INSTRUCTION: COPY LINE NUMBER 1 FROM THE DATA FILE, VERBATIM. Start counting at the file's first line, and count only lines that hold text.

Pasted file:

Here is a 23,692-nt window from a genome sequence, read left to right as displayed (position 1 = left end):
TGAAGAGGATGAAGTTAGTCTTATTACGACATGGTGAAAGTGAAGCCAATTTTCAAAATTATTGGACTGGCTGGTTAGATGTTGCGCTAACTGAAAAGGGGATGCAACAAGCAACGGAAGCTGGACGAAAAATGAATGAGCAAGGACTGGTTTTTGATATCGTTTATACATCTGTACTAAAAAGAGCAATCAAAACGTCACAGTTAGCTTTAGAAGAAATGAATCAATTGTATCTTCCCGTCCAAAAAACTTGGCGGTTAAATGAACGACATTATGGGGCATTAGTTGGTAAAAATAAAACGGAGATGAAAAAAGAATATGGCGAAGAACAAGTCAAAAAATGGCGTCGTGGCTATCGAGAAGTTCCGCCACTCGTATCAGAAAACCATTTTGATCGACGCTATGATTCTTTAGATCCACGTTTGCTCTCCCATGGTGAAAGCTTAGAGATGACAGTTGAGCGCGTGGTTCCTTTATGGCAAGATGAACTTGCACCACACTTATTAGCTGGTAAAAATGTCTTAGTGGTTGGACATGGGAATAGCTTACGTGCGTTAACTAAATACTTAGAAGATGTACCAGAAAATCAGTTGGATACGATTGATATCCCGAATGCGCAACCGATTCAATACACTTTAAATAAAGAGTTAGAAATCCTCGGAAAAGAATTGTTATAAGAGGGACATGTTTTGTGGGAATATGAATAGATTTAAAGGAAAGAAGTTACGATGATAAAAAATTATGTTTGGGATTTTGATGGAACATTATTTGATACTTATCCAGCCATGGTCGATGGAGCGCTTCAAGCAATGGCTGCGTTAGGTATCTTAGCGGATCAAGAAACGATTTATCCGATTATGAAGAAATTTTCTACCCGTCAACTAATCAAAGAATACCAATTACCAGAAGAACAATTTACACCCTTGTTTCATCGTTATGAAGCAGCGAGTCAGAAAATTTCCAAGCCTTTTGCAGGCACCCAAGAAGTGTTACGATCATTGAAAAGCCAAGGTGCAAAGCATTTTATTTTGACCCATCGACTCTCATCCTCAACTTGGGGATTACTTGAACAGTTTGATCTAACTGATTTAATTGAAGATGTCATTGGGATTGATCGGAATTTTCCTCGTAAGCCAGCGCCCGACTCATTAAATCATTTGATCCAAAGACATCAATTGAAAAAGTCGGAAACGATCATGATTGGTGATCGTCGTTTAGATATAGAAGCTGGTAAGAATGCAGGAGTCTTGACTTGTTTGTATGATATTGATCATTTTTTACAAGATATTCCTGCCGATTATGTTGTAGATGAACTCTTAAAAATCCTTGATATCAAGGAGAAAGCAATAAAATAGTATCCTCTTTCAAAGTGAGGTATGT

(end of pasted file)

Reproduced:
Here is a 23,692-nt window from a genome sequence, read left to right as displayed (position 1 = left end):